Sunday, February 01, 2009

Recovering

I'd like to thank everyone for their concern and well wishes during my latest surgery last week. This one was a lot harder on me, partly because I wasn't fully recovered from the one the week before. I can't tell you how many times the Dr.'s apologized to me for having to put me through the procedure yet again.
I went into the hospital Tuesday early afternoon. I was hooked up with an IV, had blood work drawn, EKG, and at 5:30 the representative for the Guidant Latitude device I have implanted came to run some tests. It was proven that the new lead wasn't fractured or defective, but that it was overly sensitive and placed too close to my diaphragm where it picked up erroneous signals and the defibrillator fired, giving my heart a shock. I was scheduled to go to the EP Lab at 6:00 am to have this lead replaced. We got a bad ice storm that night and it was noon before I actually made it down to the Lab. I was soooo thirsty and so hungry but of course I had to keep fasting.
I was given the 'Twilight' anesthesia in my IV and rolled into the EP Lab which is a small operating room for Electro Physiology. The week before when I was rolled into there - all I remembered was seeing the room and everything after that was a blank until I was awakened in the recovery room. This trip was quite a bit different. I was fully awake when rolled in and scooted over onto the operating table where 'they' proceeded to strap down my feet and hands so that I wouldn't try to assist the surgeon. The anesthesiologist asked me if I was feeling the affects of the medication yet and I replied 'no'. It turns out that the IV in my right hand wasn't 'good' and had to have another inserted into my left hand and more Twilight given to me. In a matter of a few minutes I was out. But not for long. I awoke at one point and could feel the pressure from the lead being forced into my ventricle. I even spoke out loud and said "I can feel that". My eyes were closed. I can only imagine the surprised look on the Dr.s faces, but then again I'm sure this happens more than we realize. Someone said " what do you feel? Pain or pressure"? I said "pressure" and then I was out again. I'm sure more Twilight was given to me, but then I awoke once more when the surgery was finished and this time I was wide awake while being unstrapped and moved to the recovery room.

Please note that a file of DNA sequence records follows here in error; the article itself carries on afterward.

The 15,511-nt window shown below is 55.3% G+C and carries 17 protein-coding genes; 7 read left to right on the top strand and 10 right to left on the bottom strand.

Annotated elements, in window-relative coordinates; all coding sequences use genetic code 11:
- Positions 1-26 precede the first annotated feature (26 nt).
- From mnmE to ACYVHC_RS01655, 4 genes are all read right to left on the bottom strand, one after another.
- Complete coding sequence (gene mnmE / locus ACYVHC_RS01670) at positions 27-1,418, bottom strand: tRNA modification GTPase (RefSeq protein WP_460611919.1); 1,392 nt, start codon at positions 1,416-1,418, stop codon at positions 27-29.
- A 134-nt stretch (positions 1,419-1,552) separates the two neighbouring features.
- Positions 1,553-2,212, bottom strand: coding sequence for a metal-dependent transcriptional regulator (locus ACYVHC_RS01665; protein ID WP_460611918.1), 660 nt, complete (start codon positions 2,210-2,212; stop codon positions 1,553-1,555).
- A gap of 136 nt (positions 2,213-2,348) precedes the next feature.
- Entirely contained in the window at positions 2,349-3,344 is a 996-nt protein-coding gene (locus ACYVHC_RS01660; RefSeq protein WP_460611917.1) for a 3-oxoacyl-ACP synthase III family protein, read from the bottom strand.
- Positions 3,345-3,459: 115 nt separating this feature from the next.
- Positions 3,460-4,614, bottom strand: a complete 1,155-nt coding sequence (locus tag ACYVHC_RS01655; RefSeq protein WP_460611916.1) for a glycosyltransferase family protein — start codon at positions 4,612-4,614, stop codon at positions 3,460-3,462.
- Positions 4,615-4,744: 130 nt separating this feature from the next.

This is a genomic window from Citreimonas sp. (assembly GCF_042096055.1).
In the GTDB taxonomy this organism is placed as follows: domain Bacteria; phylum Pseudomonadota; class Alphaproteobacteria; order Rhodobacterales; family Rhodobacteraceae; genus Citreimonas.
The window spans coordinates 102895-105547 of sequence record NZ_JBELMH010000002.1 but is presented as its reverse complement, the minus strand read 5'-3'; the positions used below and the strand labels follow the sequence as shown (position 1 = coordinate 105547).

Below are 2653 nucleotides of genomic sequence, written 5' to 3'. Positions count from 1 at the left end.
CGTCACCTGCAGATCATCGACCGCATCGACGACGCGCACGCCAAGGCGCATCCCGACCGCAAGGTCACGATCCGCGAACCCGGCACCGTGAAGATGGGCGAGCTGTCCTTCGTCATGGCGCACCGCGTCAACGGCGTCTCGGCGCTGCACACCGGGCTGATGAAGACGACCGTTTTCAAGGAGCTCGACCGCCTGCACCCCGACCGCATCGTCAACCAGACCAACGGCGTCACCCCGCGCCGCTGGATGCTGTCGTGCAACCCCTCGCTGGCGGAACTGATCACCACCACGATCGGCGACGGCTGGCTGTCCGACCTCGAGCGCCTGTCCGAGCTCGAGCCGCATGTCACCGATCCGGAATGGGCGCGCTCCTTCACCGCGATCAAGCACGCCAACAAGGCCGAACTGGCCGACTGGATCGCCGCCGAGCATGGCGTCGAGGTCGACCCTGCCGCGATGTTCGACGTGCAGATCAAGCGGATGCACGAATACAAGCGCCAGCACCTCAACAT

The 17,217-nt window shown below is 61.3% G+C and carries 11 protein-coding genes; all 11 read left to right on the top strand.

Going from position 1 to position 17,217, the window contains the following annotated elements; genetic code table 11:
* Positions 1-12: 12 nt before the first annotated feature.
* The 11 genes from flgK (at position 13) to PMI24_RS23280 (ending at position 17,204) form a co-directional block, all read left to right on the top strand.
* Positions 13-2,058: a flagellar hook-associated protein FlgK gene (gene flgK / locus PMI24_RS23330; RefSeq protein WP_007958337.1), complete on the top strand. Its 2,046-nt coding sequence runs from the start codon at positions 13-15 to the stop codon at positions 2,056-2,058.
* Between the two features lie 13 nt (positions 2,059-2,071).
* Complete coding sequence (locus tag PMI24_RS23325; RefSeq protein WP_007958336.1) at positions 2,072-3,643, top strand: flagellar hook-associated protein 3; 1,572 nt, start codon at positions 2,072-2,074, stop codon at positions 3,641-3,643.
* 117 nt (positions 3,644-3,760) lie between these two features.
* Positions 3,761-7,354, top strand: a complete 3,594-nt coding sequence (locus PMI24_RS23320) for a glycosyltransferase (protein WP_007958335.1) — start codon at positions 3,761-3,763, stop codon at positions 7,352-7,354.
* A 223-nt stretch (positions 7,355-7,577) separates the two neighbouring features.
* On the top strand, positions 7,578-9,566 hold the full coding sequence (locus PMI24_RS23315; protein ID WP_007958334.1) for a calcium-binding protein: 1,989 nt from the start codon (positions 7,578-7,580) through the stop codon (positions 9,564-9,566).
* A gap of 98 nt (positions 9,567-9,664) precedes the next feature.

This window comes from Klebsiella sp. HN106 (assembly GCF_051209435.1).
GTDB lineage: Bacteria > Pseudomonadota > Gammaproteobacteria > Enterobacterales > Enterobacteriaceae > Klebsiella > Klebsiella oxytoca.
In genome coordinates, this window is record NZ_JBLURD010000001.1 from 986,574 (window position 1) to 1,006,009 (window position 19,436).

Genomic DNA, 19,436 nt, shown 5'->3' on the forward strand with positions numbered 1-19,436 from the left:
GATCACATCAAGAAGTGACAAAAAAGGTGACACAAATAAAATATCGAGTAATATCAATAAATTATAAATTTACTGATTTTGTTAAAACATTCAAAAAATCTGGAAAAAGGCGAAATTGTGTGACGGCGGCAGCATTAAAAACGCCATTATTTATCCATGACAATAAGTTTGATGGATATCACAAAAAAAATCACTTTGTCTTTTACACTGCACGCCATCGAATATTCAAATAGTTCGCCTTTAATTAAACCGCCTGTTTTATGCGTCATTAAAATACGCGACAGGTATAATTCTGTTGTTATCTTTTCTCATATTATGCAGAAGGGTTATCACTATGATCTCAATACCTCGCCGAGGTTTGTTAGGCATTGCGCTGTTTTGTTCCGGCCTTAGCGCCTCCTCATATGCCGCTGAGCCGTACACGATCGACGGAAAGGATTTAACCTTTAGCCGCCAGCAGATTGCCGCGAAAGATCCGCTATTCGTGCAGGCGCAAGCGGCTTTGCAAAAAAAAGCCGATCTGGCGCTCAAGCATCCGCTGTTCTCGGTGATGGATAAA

Worse than the incision was the pain I was having in my left shoulder from being manipulated during surgery. I was given Vicodin for pain every 4-6 hours. Sometime during the night I developed severe pain in my right knee and right side of the knee halfway down my calf. It was totally unrelated to the surgery. That pain was even worse than the shoulder pain and I was given alternate doses of Vicodin and Morphine. These did not lessen the pain. They might as well have given me sugar water. A heated gel pad helped on both shoulder and knee.
I did not fall, I did not bump my knee. We couldn't figure out why I was in so much pain.
That morning I could barely move my leg and I could not put my weight on it at all.
Then it dawned on me. I don't believe the nurses were giving me my twice a day dose of Etodolac ( 400 mg ) which is a NSAID for my osteoarthritis. You are told to bring all of your medicine to the hospital so it can be recorded, which I did do. When the nurses would bring my medications they would say what they were giving me and the dose. I didn't recall them giving me the Etodolac, so I mentioned it the nurse on duty that morning. To make a long story short, I took my own dose of the medicine and within 2 hours I was able to stand on the leg and limp and within 3 hours I could actually walk and the pain had subsided quite a bit. They were not going to release me for another day if I could not walk. I did get to go home and by the next day my knee/leg was totally pain free. My sister-in-law works as a registered dietitian at a local hospital and she tells me that many doctors will only order the meds you take routinely if they are directly related to what you are being treated for in the hospital. Whether this is true or not I don't know but she believes it.
Anyway, I've been home for 3 1/2 days now and I'm feeling so much better. My shoulder has stopped hurting, my knee is fine, my incision is ugly but healing although I did have about a half dozen episodes of feeling dizzy yesterday. If that continues today I'm going to have to call my doctor again to see if this is normal after having the pacemaker reset.

1 comment:

  1. Wow what an ordeal! So glad you are back at home and recovering. Hopefully it's all uphill from here!

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